Monday, June 23, 2014

Does Carl Nielsen's Symphony #5 anticipate John Williams's "Star Wars" in the way the work ends?


Recently, someone commented to me on Google+ (in response to a comment on a video) that Carl Nielsen’s Fifth Symphony (Op. 50)  inspired the motto theme that John Williams used for the “Star Wars” movie franchise.

I got out the BIS recording (1987) with the Gothenburg Symphony Orchestra conducted by Myung-Whun Chung, and listened to the two-movement, five section 33-minute work today.  The first section is practically atonal, but so skillful that it sounds like hyper-chromaticism.  But the second section, Adagio, while brief, rises to Brucknerian grandeur with a simple hymn theme, in G Major (an unusual key for romantic slow movements, although I used it in my own second sonata).  The third section (starting the second movement) starts with a robust scherzo that becomes a jumpy fugue.  Then there is another slow section, leading to the coda, where the fugue theme returns, and now it does resemble “Star Wars”, although it isn’t identical.  The symphony ends in glory in E-flat.  (I think the Star Wars theme is in C Major.)   

The CD also has the Nielsen Violin Concerto (Op. 33), with Dong-Suk Kang, violinist.  Every composer worth his salt, at least if with any pretense of romanticism or post-romanticism, composes a D Major violin concerto, right?   Well, the Prelude starts with a G Minor chord, but then shifts to D Minor and then major as the dominant key.  But the real “allegro” is the second movement, “Allegro cavalleresco” (fast and chivalrous) in G Major, with a huge, triumphant climax to end the movement (resembling the way Tchaikovsky ends his violin concerto first movement).  Then there follows a sweet adagio movement in A Minor.  The Finale finally asserts D Major.  It seems odd to call a finale “Allegretto scherzando” (Beethoven used “allegretto grazioso” to close a couple of piano sonatas, like #4), but Nielsen, as some other composers (d’Albert, Rachmaninoff) shows that scherzo-like music can turn triumphant.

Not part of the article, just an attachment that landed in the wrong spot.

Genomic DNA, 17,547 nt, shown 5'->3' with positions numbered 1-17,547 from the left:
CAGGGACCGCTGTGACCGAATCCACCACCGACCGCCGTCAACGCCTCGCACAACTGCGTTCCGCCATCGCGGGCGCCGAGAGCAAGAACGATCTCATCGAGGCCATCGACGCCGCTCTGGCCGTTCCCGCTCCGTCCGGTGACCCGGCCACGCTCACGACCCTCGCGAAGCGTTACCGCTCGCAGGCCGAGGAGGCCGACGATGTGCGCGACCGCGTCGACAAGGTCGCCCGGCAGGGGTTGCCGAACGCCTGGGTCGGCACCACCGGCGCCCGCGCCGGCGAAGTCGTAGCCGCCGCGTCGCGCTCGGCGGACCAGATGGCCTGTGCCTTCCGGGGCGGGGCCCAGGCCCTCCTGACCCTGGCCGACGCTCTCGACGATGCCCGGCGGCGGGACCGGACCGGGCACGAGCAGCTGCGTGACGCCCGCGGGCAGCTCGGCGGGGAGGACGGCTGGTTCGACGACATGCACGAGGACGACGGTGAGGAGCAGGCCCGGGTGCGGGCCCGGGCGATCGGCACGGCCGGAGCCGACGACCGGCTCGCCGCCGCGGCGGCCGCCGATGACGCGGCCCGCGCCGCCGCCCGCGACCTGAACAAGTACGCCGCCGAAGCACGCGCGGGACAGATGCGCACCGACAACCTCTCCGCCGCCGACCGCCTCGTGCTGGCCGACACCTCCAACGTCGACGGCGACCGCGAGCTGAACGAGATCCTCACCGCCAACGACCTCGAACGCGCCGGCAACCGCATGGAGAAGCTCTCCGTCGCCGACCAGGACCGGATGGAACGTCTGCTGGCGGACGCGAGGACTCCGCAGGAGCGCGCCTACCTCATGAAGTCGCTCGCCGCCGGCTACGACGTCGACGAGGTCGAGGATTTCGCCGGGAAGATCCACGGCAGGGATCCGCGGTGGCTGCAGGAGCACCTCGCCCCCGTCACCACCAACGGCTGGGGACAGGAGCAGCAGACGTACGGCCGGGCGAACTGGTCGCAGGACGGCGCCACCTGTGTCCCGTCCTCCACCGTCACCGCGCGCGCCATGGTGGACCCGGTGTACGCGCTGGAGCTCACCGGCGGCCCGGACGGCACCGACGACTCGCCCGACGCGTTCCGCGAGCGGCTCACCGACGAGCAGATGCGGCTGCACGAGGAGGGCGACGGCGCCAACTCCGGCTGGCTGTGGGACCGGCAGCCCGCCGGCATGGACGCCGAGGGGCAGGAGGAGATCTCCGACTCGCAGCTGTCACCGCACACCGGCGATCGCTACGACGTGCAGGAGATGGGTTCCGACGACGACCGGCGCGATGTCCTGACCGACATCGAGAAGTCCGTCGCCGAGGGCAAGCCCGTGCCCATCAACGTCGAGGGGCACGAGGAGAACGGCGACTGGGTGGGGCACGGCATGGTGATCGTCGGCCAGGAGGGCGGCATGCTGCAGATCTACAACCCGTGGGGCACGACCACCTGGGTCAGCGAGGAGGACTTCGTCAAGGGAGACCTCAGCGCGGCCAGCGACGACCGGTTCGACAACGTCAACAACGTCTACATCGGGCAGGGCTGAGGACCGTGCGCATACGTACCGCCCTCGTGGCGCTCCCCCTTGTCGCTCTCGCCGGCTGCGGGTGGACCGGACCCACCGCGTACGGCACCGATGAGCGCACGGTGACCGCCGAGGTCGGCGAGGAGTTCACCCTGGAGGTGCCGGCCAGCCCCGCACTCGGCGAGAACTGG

I also played the Symphony #3, the “Sinfonia espansiva”, Op, 27, a 1989 Sony recording by Esa-Pekka Salonen with the Swedish Radio Symphony.  The work is nominally in A Minor.  It opens with tremendous energy, pretending it’s centered on D Minor before switching to the dominant A. and the movement ends in triumphant, major key.  The second movement, Andante pastorale, follows the example of Mahler with two vocal parts, but here voiceless, a soprano (Pia Maria Nilsson) and baritone (Olle Persson). It’s in the tritonal key of E-flat (but Mahler did the same thing in the Sixth).  There is a passage near the end of the movement that recalls the slow movement of the Sibelius Fifth, so it’s a curious mixture of post-romantic styles.  Then there is a scherzo in C# Minor, with a slow middle section, before the grand finale, which is also controversial.  It is said to be a theme and variations, but to me it sounded more like a Haydn monothematic sonata-allegro with a fugal development section. It starts in D Major but goes through two dominant exposition key transpositions to reach E Major, which is the normal Sonata key for a second subject in an A Major movement.  The whole movement will end with brazen triumph in A Major at the end. 

I won’t get into the Sinfonia Semplice (#6) right now (I don't get the work at all), but I have a DG of the 4th (the “Inextinguishable”), in E Minor, which I heard performed in Minneapolis around 2000 while I lived there. 

  
Nielsen’s third and fifth symphonies, particularly, contain a lot of percussion and military march-like passages, perhaps inspired by Mahler, a bit like Shostakovich, and probably prescient that WWII would come.  Leonard Bernstein made Nielsen popular in the 1960s, particular with a record he did of the Third for Columbia with the New York Philharmonic around 1966.


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